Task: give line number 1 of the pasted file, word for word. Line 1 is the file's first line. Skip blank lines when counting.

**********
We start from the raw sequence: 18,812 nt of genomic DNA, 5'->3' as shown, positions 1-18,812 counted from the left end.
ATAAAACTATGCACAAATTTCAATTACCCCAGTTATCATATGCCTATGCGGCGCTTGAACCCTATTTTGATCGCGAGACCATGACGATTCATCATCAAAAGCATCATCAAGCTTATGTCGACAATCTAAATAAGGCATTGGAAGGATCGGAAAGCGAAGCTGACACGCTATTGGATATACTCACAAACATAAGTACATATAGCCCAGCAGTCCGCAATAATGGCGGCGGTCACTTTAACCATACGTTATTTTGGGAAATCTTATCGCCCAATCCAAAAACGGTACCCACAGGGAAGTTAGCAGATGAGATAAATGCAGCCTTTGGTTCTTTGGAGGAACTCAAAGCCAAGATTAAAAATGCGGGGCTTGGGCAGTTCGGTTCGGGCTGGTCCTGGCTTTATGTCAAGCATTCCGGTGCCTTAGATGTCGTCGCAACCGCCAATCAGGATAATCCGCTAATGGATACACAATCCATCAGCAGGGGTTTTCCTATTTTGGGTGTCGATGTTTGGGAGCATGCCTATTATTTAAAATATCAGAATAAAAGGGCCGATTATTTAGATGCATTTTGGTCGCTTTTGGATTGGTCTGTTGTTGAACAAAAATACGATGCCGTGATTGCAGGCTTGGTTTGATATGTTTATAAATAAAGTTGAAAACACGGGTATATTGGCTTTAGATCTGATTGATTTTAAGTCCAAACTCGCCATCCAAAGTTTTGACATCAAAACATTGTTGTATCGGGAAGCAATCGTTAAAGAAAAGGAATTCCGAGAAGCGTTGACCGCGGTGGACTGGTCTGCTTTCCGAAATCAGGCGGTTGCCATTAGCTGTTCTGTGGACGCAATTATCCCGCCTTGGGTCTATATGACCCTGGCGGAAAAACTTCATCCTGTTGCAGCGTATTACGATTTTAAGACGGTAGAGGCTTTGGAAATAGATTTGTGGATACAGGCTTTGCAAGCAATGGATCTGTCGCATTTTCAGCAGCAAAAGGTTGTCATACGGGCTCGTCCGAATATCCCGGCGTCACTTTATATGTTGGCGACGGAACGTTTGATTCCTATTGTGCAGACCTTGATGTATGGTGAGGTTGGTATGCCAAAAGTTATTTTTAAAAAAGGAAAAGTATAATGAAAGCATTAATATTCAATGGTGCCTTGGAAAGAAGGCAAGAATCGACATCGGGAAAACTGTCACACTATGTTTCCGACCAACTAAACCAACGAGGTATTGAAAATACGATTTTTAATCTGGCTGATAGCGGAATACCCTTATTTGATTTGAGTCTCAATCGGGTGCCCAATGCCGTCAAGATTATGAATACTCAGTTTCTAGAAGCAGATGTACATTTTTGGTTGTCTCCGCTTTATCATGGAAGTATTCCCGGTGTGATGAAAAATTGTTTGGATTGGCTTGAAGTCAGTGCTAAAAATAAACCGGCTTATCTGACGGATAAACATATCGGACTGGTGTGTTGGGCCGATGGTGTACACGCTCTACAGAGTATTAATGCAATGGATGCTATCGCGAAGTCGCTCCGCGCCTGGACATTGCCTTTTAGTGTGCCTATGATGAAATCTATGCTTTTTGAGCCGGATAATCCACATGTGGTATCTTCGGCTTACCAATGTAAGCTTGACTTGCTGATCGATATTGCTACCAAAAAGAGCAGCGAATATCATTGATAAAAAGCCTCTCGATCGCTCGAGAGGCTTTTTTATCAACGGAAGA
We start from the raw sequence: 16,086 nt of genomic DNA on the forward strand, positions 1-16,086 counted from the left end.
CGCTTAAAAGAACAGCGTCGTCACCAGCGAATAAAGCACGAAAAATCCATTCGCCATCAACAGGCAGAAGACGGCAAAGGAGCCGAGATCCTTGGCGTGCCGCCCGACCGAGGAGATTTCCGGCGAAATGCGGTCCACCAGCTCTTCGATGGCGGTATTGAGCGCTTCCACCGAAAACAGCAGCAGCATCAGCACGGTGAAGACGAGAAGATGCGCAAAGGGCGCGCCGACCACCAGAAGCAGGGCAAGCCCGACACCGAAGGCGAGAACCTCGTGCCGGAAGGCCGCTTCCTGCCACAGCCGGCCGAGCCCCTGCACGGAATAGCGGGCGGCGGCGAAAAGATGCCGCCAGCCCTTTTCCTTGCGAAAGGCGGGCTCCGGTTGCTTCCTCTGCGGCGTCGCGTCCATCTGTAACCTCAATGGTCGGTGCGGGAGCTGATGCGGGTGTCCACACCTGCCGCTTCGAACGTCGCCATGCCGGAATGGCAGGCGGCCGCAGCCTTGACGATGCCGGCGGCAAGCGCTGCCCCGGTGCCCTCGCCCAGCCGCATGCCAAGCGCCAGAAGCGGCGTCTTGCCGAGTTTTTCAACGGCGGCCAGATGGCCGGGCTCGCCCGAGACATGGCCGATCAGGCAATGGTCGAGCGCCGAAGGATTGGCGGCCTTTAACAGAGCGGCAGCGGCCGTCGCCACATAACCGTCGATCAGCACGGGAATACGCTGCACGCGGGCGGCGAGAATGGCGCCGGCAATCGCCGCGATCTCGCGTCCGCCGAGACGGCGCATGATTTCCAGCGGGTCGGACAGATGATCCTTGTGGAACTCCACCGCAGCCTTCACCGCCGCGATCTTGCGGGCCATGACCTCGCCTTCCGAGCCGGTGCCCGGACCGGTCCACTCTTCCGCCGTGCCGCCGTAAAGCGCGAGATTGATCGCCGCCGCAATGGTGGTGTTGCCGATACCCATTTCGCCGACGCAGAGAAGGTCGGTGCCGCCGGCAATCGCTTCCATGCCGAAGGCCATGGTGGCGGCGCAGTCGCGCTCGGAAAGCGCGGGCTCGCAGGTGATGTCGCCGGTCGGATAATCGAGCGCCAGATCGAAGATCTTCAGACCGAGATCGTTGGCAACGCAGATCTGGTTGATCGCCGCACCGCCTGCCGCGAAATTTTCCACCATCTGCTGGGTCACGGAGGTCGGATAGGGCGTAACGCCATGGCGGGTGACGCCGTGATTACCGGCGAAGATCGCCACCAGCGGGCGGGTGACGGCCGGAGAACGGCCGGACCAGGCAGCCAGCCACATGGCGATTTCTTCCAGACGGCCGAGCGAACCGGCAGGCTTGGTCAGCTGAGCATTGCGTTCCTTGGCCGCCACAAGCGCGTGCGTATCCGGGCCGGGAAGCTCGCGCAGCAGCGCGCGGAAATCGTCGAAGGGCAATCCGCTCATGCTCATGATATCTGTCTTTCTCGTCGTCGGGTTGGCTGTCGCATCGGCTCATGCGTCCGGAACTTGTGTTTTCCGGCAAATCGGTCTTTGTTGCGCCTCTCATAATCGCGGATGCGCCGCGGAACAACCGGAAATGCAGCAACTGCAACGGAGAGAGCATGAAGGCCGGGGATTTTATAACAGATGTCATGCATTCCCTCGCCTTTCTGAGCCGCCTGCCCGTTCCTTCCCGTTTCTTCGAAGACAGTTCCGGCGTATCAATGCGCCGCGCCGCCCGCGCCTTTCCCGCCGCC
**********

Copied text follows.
We start from the raw sequence: 18,812 nt of genomic DNA, 5'->3' as shown, positions 1-18,812 counted from the left end.